Toronto’s University Health Network is researching a cure for a common patient malady: boredom.
And while most hospitals already offer telephone and cable TV access, the UHN, which comprises the Princess Margaret, the Toronto
General and Toronto Western hospitals, is looking to add to the mix with some form of Internet access.
Before that happens, though, the organization will have to decide how and where to provide access, as well as who will do it — and who will pay for it.
“”We’re not very far down the road, really,”” said Ken Lawrence, manager of networks and telephony for the UHN. “”We’re just looking at options and discussing them. Internet access is one of the many things that we’re doing to try to improve the patient experience, so we’re looking at what we can do — and what can we afford to do — and this is one thing that some people think patients really want.””
Lawrence said the UHN has been in discussions with SpotNik, which has set up hotspots, or public wireless Internet access areas at various cafes and hotels in Canada. The UHN is looking at options such as providing Net access using the patient TV system, as well as putting in kiosks with touch-screen devices in public areas or lounges.
“”That may be the ideal because doing anything else is going to require the patient to bring his PC or laptop,”” said Lawrence. “”I don’t know how secure that is. We tell patients not to bring their valuables in, but some people insist on bringing their laptops.””
Lawrence said although all options are still on the table, wireless is a much more likely choice than wired.
“”Wired wouldn’t be very functional,”” he said. “”If we’re looking at targeting patients we would have to wire every single patient room. Typically in a hospital just having cable is expensive.””
The only way a wired solution would work would be to outsource it to a provider who would set up kiosks in public areas.
Wireless would allow for more flexibility at a lower cost, but it, too, has its considerations, he explained. For example, he said, “”There are areas where you can’t do wireless, such as around radiation equipment. At Princess Margaret (hospital) where we’re doing radiation therapy there are thick lead-lined walls, so you can’t do wireless there.””
In order to provide access to both patients and health care staff, the hospital would have to provide the service over virtual private LANs in order to keep them separate from each other.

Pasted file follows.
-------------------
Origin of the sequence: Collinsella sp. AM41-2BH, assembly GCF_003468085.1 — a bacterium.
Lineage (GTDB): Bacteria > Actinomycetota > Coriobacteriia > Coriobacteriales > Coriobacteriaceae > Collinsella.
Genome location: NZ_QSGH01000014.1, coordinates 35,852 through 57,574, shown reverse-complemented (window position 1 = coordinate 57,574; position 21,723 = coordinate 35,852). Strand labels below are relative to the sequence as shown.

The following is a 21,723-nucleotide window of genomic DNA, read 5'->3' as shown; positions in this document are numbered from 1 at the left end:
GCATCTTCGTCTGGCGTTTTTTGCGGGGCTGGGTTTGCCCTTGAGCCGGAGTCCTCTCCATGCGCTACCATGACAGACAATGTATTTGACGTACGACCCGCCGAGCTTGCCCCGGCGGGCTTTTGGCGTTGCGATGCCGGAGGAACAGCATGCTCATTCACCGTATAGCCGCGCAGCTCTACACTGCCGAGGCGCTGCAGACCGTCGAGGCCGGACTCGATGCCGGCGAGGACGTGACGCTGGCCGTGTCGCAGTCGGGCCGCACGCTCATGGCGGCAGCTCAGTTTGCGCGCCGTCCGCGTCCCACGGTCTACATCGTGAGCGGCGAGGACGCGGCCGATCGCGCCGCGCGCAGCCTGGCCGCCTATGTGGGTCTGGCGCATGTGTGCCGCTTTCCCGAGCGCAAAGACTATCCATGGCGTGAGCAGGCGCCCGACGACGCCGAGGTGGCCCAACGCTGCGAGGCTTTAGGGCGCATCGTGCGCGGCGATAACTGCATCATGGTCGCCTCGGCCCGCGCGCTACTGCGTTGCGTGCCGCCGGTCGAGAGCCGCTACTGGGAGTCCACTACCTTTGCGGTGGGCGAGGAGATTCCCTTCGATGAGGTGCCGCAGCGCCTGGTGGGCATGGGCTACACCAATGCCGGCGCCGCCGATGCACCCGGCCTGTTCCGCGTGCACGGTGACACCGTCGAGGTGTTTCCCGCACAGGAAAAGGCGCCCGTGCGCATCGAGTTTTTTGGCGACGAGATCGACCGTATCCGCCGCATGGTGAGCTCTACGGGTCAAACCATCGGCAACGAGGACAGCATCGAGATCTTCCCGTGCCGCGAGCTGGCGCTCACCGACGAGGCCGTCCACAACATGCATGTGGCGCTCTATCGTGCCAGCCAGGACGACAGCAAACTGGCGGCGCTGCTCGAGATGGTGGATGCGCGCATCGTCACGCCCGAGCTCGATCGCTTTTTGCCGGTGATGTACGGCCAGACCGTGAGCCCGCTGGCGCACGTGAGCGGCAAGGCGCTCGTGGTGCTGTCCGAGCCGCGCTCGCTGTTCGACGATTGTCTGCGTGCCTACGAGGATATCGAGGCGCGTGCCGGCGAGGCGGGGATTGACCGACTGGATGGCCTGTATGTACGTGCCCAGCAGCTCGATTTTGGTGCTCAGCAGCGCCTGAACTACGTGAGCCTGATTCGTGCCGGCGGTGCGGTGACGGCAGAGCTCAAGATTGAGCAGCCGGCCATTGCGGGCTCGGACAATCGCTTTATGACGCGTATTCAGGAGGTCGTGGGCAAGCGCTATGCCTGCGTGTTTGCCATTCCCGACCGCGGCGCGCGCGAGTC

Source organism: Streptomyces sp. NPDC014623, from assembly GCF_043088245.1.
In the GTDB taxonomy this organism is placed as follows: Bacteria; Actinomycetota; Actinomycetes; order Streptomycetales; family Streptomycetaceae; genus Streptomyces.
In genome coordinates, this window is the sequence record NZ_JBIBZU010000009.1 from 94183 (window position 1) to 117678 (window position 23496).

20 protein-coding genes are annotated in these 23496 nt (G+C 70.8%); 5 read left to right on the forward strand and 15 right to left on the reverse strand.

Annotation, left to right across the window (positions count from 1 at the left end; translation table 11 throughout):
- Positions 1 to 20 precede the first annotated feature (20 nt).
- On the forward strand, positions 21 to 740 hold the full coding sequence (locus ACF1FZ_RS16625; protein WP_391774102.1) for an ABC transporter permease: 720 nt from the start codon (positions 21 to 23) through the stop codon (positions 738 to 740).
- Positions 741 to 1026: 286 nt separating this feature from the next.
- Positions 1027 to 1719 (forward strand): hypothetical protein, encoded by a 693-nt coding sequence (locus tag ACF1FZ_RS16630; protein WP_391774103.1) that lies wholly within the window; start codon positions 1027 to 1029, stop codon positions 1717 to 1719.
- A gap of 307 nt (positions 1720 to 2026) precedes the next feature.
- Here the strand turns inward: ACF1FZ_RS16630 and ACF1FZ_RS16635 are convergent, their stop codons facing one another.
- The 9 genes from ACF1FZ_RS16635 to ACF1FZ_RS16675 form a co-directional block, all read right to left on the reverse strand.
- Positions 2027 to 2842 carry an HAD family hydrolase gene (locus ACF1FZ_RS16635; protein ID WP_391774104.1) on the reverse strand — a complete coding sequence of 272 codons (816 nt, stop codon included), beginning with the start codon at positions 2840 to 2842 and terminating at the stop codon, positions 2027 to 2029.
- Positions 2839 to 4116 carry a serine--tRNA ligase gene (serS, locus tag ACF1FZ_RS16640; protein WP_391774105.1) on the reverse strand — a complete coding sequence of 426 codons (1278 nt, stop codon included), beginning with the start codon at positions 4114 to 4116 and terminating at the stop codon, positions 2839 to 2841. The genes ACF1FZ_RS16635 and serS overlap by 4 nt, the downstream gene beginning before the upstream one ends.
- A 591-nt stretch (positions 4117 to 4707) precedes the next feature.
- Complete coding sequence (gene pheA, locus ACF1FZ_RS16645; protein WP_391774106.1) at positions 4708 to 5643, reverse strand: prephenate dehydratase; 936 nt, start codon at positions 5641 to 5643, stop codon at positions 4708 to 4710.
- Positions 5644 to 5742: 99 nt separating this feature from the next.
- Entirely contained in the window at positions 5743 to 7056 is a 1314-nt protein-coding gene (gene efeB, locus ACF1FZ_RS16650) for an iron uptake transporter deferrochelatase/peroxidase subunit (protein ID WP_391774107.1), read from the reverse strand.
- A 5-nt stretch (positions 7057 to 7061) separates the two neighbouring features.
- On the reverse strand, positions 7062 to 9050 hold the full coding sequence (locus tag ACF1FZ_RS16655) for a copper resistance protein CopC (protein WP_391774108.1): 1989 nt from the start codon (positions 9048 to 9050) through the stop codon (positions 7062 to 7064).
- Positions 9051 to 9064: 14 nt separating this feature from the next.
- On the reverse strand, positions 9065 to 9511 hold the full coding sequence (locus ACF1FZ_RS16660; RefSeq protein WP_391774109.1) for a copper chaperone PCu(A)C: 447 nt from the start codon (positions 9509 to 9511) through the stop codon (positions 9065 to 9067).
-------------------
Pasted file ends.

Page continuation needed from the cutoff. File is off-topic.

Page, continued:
Paul King, director of technology at Regina-based Hospitality Network, said despite some of the challenges, wireless is the best choice for hospitals.
The Hospitality Network, which recently announced a partnership with WiFi hotspot provider FatPort Corp., of Vancouver, bills itself as a broadband interactive television and telephone service provider focusing on communications and entertainment to the health care industry in Canada.
The two companies are in talks with various hospitals, said King, and hope to have a customer signed on and operational by the end of this year — a goal he admits might be overly optimistic.
“”When we looked at a wireless service it gave us a quick way to address all of the market,”” said King. “”It has the lowest capital cost and causes the least disruption to the hospital. And with FatPort as a partner the billing back end is there. No matter how you decide to do it, there’s always the issue of how you are going to bill and collect.””
Under the Hospitality Network/FatPort model, the team would set up the system and the hospital would offer it to patients on a per-day rate, the same way as cable TV service is offered now.
And while security of information, particularly for a hospital, is paramount, wireless poses no risk, said FatPort marketing manager Malcolm McDonald.
“”If it’s in a hospital it’s usually protected by a VPN,”” he said. “”What that means is that though someone driving by could see traffic between my laptop and the network, it’s garbage. What they’re seeing is very heavily encrypted garbage if they’re seeing it at all.””
Whether there is sufficient demand for Internet access to pay for itself at hospitals is another story, however.
The UHN’s Lawrence is not convinced.
“”We don’t get that many requests for an analogue phone line so patients can dial out,”” he said. “”That’s an alternative people have now, and we don’t get many requests, so I’m not sure how big a penetration we’re going to get with patients and the Net.””
The lack of demand, he said, may be because the UHN tends to get “”the sickest of the sick,”” whereas other hospitals where people are in for a few days of testing might see a higher demand.
King, however, said there is a demand for Internet access at hospitals.
“”I think hospitals face some pressure from particular patients,”” he said. “”If you’re tied up in hospital for four days unexpectedly and you have no access to the Net and you have no way of continuing to try to do your job, you could create quite a stir.
“”One of the hospitals told us a patient had a phone company install an ADSL line in his hospital room, without the hospital’s knowledge.””